What’s God’s role in fruitfulness? He works mysteriously, yet certainly, to bring about significant fruit in us out of what we may consider insignificant beginnings. He causes the growth and it will meet the end he desires it to meet. I’m not powerful enough to stop it. The question is: Can we trust him with that role? 

Conclusion

Some of us wrestle with a blue-collar Christian faith. We can approach our maturity in Christ the same way we’d approach a tough project or problem: We grit our teeth, put our heads down, and work hard to power through. We try and kill our sins with sheer willpower as if our determination to be like Christ is stronger that the devil’s determination to stop us.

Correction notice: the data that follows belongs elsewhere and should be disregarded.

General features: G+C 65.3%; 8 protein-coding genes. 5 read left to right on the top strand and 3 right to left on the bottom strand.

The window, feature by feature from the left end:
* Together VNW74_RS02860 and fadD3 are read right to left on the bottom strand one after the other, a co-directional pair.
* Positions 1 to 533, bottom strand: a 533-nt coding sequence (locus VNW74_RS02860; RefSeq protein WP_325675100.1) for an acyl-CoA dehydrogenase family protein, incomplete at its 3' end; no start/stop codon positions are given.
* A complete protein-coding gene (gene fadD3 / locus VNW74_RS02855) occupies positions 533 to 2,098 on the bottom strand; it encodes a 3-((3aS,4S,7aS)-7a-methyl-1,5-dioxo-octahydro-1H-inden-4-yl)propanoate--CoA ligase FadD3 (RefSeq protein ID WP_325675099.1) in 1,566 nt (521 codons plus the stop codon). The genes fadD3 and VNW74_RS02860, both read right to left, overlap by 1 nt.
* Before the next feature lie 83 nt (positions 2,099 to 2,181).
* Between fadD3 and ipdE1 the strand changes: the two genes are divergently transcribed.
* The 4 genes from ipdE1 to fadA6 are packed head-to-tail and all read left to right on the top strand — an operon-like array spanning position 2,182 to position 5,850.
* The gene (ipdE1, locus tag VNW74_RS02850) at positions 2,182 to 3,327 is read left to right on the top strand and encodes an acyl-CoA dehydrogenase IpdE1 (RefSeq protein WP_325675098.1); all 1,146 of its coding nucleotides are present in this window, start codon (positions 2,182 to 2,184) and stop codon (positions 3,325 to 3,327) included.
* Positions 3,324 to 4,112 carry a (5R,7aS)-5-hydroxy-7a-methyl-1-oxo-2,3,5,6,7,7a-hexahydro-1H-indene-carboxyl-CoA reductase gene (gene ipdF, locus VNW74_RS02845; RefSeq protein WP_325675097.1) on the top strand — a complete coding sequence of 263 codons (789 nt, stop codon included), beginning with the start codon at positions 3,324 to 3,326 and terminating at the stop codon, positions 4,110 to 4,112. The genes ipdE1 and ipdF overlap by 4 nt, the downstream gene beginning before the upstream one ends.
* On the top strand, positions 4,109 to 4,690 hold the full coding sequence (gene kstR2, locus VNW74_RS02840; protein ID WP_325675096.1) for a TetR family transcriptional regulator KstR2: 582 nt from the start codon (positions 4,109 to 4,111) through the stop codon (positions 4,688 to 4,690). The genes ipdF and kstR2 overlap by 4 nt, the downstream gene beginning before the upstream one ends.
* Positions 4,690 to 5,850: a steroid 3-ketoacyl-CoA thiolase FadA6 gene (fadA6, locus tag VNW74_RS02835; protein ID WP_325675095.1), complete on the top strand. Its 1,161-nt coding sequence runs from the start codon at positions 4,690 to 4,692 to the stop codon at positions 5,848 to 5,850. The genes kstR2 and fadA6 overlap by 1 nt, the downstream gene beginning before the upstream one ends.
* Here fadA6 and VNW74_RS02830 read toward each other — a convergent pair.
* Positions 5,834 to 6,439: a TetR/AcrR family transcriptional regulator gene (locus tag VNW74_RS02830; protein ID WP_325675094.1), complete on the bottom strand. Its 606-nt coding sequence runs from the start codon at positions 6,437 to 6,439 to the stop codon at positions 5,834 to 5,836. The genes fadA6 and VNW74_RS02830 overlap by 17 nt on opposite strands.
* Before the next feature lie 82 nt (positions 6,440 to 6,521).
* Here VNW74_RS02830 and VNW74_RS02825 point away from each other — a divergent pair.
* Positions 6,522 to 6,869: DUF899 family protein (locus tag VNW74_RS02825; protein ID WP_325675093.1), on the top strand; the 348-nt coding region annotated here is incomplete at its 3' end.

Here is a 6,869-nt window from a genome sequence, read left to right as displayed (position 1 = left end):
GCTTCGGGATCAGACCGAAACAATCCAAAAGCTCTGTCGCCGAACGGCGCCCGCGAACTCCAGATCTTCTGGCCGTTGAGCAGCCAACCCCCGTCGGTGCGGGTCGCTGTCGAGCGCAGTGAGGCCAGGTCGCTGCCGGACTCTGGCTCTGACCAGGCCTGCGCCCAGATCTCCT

When we do this, however, we need to understand that we’re beyond our role in this equation. We’ve wandered off of the factory floor and into the CEO’s office and we’re meddling in things we don’t understand and in areas we have no ability to affect change. And the only thing that can come of that is frustration, disillusionment, burn-out, and, counter-intuitively, stifled fruitfulness.

Instead, Mark is inviting us here to understand the simplicity of our role and the magnitude of God’s. We’re called to accept the word—immediately, deeply, and exclusively. Chew on it, internalize it, apply it. And we’re invited to trust God for the rest, knowing he will do his work in us just as he already has been doing and already is doing. Allow that truth to liberate us, excite us, and motivate us to just be faithful with the role we’re given.